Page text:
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Hays Free Press
Kyle, Texas
February 17, 2010     Hays Free Press
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February 17, 2010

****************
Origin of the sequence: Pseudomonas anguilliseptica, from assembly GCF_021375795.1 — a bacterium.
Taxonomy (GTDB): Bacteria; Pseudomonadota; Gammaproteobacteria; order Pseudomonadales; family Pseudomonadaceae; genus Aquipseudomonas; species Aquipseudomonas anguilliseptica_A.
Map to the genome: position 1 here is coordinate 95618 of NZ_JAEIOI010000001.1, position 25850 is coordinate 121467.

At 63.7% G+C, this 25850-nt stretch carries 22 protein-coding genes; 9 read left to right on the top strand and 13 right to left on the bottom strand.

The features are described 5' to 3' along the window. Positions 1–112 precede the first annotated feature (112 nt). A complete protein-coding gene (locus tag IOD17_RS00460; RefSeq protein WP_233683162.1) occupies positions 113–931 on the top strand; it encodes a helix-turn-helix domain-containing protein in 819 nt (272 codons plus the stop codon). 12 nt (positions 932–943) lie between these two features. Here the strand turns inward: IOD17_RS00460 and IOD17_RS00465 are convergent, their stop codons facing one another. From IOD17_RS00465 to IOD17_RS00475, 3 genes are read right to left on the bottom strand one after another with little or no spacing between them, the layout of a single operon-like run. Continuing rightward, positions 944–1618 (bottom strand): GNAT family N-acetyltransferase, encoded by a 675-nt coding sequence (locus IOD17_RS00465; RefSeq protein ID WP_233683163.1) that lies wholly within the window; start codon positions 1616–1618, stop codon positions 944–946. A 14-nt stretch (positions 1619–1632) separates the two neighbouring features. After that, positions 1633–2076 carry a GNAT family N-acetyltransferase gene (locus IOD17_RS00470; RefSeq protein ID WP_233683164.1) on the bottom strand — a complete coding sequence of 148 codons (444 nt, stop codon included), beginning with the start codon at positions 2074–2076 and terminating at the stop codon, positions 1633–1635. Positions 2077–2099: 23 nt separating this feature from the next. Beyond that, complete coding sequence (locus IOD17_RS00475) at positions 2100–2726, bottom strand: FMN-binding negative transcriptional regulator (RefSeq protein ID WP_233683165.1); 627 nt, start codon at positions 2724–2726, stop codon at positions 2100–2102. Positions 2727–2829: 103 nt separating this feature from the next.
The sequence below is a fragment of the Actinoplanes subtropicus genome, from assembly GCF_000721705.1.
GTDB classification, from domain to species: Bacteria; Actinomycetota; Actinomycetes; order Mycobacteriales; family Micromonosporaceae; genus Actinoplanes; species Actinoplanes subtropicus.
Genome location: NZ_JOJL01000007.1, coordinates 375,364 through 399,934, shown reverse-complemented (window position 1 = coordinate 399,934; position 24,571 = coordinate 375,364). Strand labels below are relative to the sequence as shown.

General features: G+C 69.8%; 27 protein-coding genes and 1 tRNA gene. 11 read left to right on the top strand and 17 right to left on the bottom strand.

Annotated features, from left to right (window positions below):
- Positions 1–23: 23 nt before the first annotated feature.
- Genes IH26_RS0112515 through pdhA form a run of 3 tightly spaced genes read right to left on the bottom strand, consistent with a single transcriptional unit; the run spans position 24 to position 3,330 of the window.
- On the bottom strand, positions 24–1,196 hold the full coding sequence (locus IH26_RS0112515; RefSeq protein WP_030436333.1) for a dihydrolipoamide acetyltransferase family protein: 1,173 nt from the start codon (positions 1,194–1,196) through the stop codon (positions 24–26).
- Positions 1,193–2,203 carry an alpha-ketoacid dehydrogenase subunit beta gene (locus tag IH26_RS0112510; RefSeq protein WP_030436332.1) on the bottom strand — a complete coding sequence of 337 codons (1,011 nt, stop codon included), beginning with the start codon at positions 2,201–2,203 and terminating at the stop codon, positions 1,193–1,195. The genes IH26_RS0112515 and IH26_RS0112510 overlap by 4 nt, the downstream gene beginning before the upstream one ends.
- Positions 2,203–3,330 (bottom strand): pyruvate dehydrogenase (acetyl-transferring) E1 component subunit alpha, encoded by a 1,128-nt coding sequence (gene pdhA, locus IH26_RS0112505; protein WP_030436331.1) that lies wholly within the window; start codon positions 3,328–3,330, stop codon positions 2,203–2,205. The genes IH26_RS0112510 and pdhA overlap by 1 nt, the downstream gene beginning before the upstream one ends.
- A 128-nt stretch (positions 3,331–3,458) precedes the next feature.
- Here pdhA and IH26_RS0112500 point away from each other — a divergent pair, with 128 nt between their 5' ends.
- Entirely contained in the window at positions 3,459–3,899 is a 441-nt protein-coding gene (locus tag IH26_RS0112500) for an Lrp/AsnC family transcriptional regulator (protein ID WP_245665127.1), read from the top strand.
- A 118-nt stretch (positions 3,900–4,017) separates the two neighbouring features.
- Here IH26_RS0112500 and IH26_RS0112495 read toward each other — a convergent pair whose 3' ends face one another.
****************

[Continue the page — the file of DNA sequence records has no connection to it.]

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HAYS V. LEHMAN Lobos dash basketball playoff dreams for Rebels. - Page 1B EMPTY BOWLS Fundraiser focuses on helping fill Hays County Food Bank. - Page 2A ................ HaysFreePress com @Barton Publications, Inc. :i Vol. 107. No. 50 Serving Buda, Kyle and Northeast Hays County 75 Lobos mourn former student BY JEN BIUNDO Audrey Gaytan, the Leh- man High School 2009 grad- uate who wrapped up her senior year as home- coming queen and GAYTAN captain of the girls soccer team, passed away this weekend in the Rio Grande Valley. Gaytan, 19, died Saturday at Valley Baptist Medical Center in Harlingen, near the Texas- Mexico border. Harlingen Police say they responded to a "loud noise" call last weekend and EMS was paged in response to a female who appeared to be under the influence of drugs or narcotics. The following mornl officers following up on the case were told Gaytan had passed away, said Harlingen Police Lieuten- ant Miryam Anderson. Gaytan's former teammates and coaches described her as a popular, talented girl and say her death has sent waves of grief through the community. "She was just a beautiful hu- man being," said Lehman girls soccer coach Nauri Garcia. "I thought, this girl is going to be someone. She had so much cha- risma. It's affecting everyone." Gaytan also excelled in power lifting and served as a student athletic trainer. She graduated last May, and many of her former teammates and friends are still attending Lehman, making her death es- pecially difficult on the school, said Lehman Principal Elsa Hinojosa. 'udrey Gaytan was involved in so many different facets of Lehman High School," Hino- josa said. "She was a wonder- ful human being. This is just a great loss to the Lehman class family." Services will be at 10 a.m. Thursday moming at Valley International Christian Center, with intemment following at Memorial Park, also in San Benito. See related story, page lB.  KJMMONS Kyle's next mayor, I_ucy Johnson (far right), waves to oncoming traffic at the waning moments of the city's special election Saturday night. Johnson elected Kyle mayor Sanchez and Hueb:ne:r tal00 BY SEAN KIMMONS After the hoard of election supporters clutching candidate posters cleared away and the final votes weretallied, Lucy John- son was elected as Kyle's next mayor, while laime Sanchez and Russell Huebner were voted onto the city council in Saturday's special election. The election saw close margins for each of the races on the ballot. Johnson gar- nered 52.64 percent of the vote, pulling in 529 ballots to L6pez's 476. The Place 5 race narrowly avoided a runoff election. Sanchez, who garnered 473 votes, squeaked by with five ballots to spare, eaming a majority with 50.27 percent of the vote. Mike Fulton made a strong showing with 403 ballots, while the other Place 5 contenders, Ion Claeton and Johnny Simmang, took 43 and 22 ballots, respectively. The Place 6race also saw a close contest. Huebner took 170 ballots for 52.15 percent of the votes, edging out contender Rhonda Cox, who took 156 ballots. The special election appeared set a re- cord turnout with 1,013 voters, said Hays County Elections Administrator loyce Cowan. There are more than 12,600 regis- tered voters in the city of Kyle. The city council shuffle started when Mayor Mike Gonzalez and Councilmem- ber Ray Bryant resigned to vie for the seat SANCHEZ HUEBNER of Hays County Pct. 2 Commissioner. Councilmembers Johnson and L6pez then resigned their seats in hopes of becoming the city's next mayor. At just 26 years old, Johnson is believed to be the youngest mayor ever elected in Kyle history. In the 1980s, Sandra Tenorio, now a Buda cotmcilmember, was elected Kyle mayor at 27, leading her political op- ponents to dub her "the brat" because of her young age. "I'm just so thankful and amazed at the outpouring of support that I've received in the last few weeks," Johnson said at her victory party. Johnson, a graphic designer, added that she'll stand by the tenets of her campaign by focusing on a proactive city cotmcil and tackling the city's debt that stands at $73 million. "I think we need a more involived city KYLE SPECIAL ELECTION VOTE TOTALS Mayor: Lucy Johnson 529 Michelle Lopez 476 Council Place 5: Jaime Sanchez 473 Mike Fulton 403 Jon Claeton 43 John Simmang 22 Council Place 6: Russell Huebner 170 Rhonda Cox 156 council," she said. "We need councilmem- bers who are real active participants in the city's government because we're govem- ing for the people. 'And also, obviously, controlling city spending by comingup with a sensible and professional Kyle budget and tackling the debt problem now," she said. Local banker Huebner joins Johnson on the council and echoed concerns about the mounting city debt issue as well. "The first thing to do is to get the city's spending stabilized, instead of increasing our debt," he said. He also wants to start a plan to get the See KYLE ELECTION RESULTS, pg. 3A Early voting begins BY BRAD ROLLINS With a city of Kyle special council election just three days in the past, voting is now underway in the party primaries. Early voting started on lhesday for the Democratic and Republican primaries, in which voters choose their par- ties' nominees for a range of state and countywide offices. Local Democrats will decide contested races for state representative, county judge, county court at law judge and sheriff. Republicans will pick their nominees for county judge and Pct. 2 commis- sioner. Further up the ballot, both parties have contested guber- natorial primaries as well as a slew of other statewide offices. Early voting runs through Feb. 26 for the March 2 Elec- tion Day. DEMOCRATIC PARTY M]' HM1B ESTED "00AtO' RACES: State Rep., District 45: Andrew H. Backus, Patrick M. Rose (incumbent) County Judge: Elizabeth "Uz" Sumter (incumbent), Jeff Barton County Court at Law, Place 1: David A. Mendoza, Anna M. Boling (incumbent) Sheriff: Bill Huddleston, Tommy Ratliff (incumbent) Up-ballot: Rebecca Bell- Metereau, a Texas State University administrator, is among four candidates for the Democrats' nominee for State Board of Education, District 5. The Democratic Party also has contested races for governor, in which former Houston mayor Bill White is running against businessman Farouk Shami and five lesser-known candidates. Former Travis County District Attorney Ron- nie Earle is seeking the Lieu- tenant Governor's seat against former union leader Linda Chavez-Thompson, and cattle rancher Hank Gilbert will face off against writer Kinky Fried- man for the seat of Agriculture Commissioner. Hector Uribe is the frontrunner in the race for Land Commissioner. See EARLY VOTING, pg. 3A Sub"iber address Kyle's water permit request hosed down BY SEAN KIMMONS After months of debate, local water authorities decided to pinch the meta- phoric straw that the city of Kyle uses to pump water out of the Edwards Aquifer. On Feb. 11, the Barton Springs/ Edwards Aquifer Conservation Dis- trict's board of directors unanimously approved the allotment of an additional 100.7 million gallons to the city, increas- ing its fuatre pumpage to 265.7 million gallons annually. The city had originally requested a Class B Conditional Production Permit to jump its pumpage from 165 million gallons to 350 million gallons annually for public water use. The conditional permit allows the city to export aquifer water fiom its well, located near the intersection of FM 2770 and CR 171 in the 700 block of Kohler's Crossing, to serve water customers out- side the Barton Springs district. "I never heard you argue why you had to have our water," Precinct 4 board member lack Goodman told Kyle of- ficials at the meeting. 'And that reallty gnaws at me." Kyle officials previously told the board that they could try to obtain more water, if needed, from the Guadalupe-Blanco River Authority (GBRA). In late August, a drawn-out hearing began when the Save Our Springs Alli- ance contested the city's requested per- mit, fearing it would impact endangered salamanders and local well owners. "They mainlywant [the permit] to have cheaper water than their current water sources," Bill Bunch, the organiza- tion's staff attome had said. John Dupnik, an environmental permit specialist for the Barton Springs district, says it charges 69 cents per 1,000 gallons for its water. "It's relatively cheap," Dupnik said. "We're capped at what we can charge." Precinct 5 board member Craig Smith, who came up with the compro- mise motion, said that Kyte should be given extra water. "The water belongs to all of us and Kyle is our neighbor," he said. "They have a lot more thirsty people, too." Mary Stone, the board's vice presi- See KYLE WATER PERMIT, pg. 3A LOCAL WATER PERMITrEES IN THE BARTON SPRINGS/EDWARDS AQUIFER CONSERVATION DISTRICT: City of Buda: 275 million gallons City of Kyle: 265.7 million Centex Materials, Inc.: 214 million Onion Creek Country Club: 95 million Texas-Lehigh Cement Co.: 55 million Mountain City Oaks Water System: 43 million Ruby Ranch Water Supply Co.: 32 million Hays CISD (Hays High School): 30 million (Information compiled from the district's proposed Fisca/ Year 2010 budget. Per- mittees may or may not receive water from additiona/ water sources.) , , .=s o, ,,,.,, I -=- Buda Fire Chief Clay Huckaby named top Fire Chief in Texas. 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